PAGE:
In a politically mature society, in a free democracy, getting an approval rating of less than 10 percent is apocalyptic for one's own political career and often for one's party. And yet it would appear that Taiwan's KMT President Ma Ying-jeou has achieved this and is heading lower in his approval ratings. Having just fired the Speaker of the Legislative Yuan, Taiwan's unicameral parliament, Wang Jin-pyng and Justice Minister Tseng Yon-fu, it is hard to guess how much further he will range in his commitment to alienate all but an inner circle of his supporters. Feathers are flying across party lines to sort out how and why these things have transpired. In answer to these criticisms, Ma has called for newspapers to tread more softly on his fragile ego, as if stifling a press adds to the luster of any presidency. Then again, given the history of the blue end of Taiwan's political spectrum, the metaphorical use of stifling might also include a rather more real-world implication. Why would Ma seek to pursue a policy at odds with principles of mercy and justice when it seems on the verge of resigning his own party to history?
Ma's predecessor, Chen Shui-bian, won power away from the dominant KMT for the first time in Taiwan's history. He ran on a ticket of Taiwanese independence, even as he moderated his stance upon election. Importantly, he was thought to not only be a voice against being assimilated into the undemocratic practices of the People's Republic of China but stood against opening the floodgates of commerce out of a fear that Taiwan's industries would be swallowed into the giant economy without strong enough worker protections. In the midst of all this turmoil, the former president sits in prison while having his medical conditions neglected and grows weaker with each day. A symbol of hope to some and a fool to others, his stuttering, shaking hands, and increasingly unsteady gait show him a shadow of his former self and yet Ma will not grant him a release or pardon. This does not bode well for a multiparty democracy that is untempered by regular transitions of power between parties, and particularly poorly for the KMT to be visiting such behaviors upon a former head of state who was the first to challenge KMT supremacy.
Though tied up in our own budgetary and healthcare debates, the American political system has sat up and taken notice. Democrats and Republicans have shown a rare bit of bipartisan concern over the behavior of the Ma government. Senators Dick Durbin of Illinois and Sherrod Brown of Ohio are joined in this by Congressman Andrews of New Jersey in voicing their concern for the condition of the former president. Secretary of State Kerry himself was asked about Chen Shui-bian during his last testimony on the Hill.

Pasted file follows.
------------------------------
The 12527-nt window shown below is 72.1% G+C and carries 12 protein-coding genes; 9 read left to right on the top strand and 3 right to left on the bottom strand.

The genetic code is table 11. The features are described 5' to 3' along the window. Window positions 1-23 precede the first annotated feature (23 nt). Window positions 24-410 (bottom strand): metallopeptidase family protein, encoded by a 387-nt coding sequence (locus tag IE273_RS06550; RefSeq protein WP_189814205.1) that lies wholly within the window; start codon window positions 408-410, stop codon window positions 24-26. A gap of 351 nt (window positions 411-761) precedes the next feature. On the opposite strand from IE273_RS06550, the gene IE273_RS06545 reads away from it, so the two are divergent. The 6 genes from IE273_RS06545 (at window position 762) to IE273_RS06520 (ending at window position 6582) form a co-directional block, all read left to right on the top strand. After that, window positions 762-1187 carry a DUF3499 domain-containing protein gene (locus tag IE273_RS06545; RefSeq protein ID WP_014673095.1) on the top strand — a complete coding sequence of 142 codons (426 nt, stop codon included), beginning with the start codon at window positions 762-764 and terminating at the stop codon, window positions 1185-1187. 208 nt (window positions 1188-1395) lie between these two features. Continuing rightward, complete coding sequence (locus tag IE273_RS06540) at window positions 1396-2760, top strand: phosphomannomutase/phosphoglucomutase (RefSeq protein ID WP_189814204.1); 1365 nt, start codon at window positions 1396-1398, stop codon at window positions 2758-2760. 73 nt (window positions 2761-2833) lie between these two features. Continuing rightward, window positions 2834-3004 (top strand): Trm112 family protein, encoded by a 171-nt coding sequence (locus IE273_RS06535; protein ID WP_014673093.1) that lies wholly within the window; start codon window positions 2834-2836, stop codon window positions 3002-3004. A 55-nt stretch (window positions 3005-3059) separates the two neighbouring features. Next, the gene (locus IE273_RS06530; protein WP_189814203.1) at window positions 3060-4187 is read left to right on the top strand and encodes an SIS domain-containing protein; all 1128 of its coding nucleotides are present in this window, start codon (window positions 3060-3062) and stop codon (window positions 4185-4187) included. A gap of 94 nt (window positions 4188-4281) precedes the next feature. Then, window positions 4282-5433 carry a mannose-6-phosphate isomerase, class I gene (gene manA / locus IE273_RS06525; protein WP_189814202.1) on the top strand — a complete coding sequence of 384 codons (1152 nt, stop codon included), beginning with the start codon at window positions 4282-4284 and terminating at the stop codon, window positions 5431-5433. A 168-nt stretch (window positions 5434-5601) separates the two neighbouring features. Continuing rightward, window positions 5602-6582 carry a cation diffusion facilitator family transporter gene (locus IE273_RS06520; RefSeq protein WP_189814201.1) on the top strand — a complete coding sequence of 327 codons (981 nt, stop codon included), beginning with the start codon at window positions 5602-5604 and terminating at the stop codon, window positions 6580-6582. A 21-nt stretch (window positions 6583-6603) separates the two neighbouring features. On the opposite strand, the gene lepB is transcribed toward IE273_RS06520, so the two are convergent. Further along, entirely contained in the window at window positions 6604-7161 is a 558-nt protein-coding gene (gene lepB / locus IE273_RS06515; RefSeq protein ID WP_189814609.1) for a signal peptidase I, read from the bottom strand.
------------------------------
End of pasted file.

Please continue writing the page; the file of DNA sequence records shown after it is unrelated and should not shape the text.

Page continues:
With overall unemployment lower in Taiwan than in the United States, the figure to watch is one that shows unemployment among younger people (ages 20 to 24) to sit at an uncomfortable 14.77 percent, higher than it was at the beginning of the year. President Obama won two terms with the energy and power he was able to bring forth from this sector of American citizens, but Taiwan's unemployment rate surely spurs younger generations to leave the island to seek their economic future in other nations. President Ma seems less concerned with the brain drain that he is imposing on Taiwan's future and resulting financial despair, too busy removing the last vestiges of hope from a prisoner denied full medical access. This does not augur well for the stability and progress in transitioning to a mature democracy nor respecting basic human rights.
Mr. Ma has plenty to deal with in terms of matters of state importance and concern. He might consider the economic losses that future generations will struggle with or even the future reputation of his own political party at home and internationally. Let the press do their job without intimidation either stated or implied. Media intimidation has no place in a modern society. Importantly, acknowledge your missteps and send Chen Shui-bian home. Do it for your party's future. Do it for Taiwan to be able to maintain international respect for its accomplishments. Do it because it is the right thing to do. In a time when so many governments are restricting the observance of universal human rights, Taiwan stands able to be remembered for standing apart. The question is whether Ma Ying-jeou will continue to lag behind forward nations in doing the right thing or whether he will stand in the forefront of setting an example. At the moment, we fear that he is doing the former rather than the latter. We intend to return to Taiwan in November for a Human Rights Conference at Soochow University there and will arrive early to seek meetings with all segments of the political spectrum to inquire after justice and rights with regards to Chen Shui-bian's treatment among other human rights concerns in Taiwan. For the future of Taiwan and for the international observation of human rights, we urge the ethical treatment of the former president, the abolition of the death penalty, and the address and observation of other universal human rights norms.
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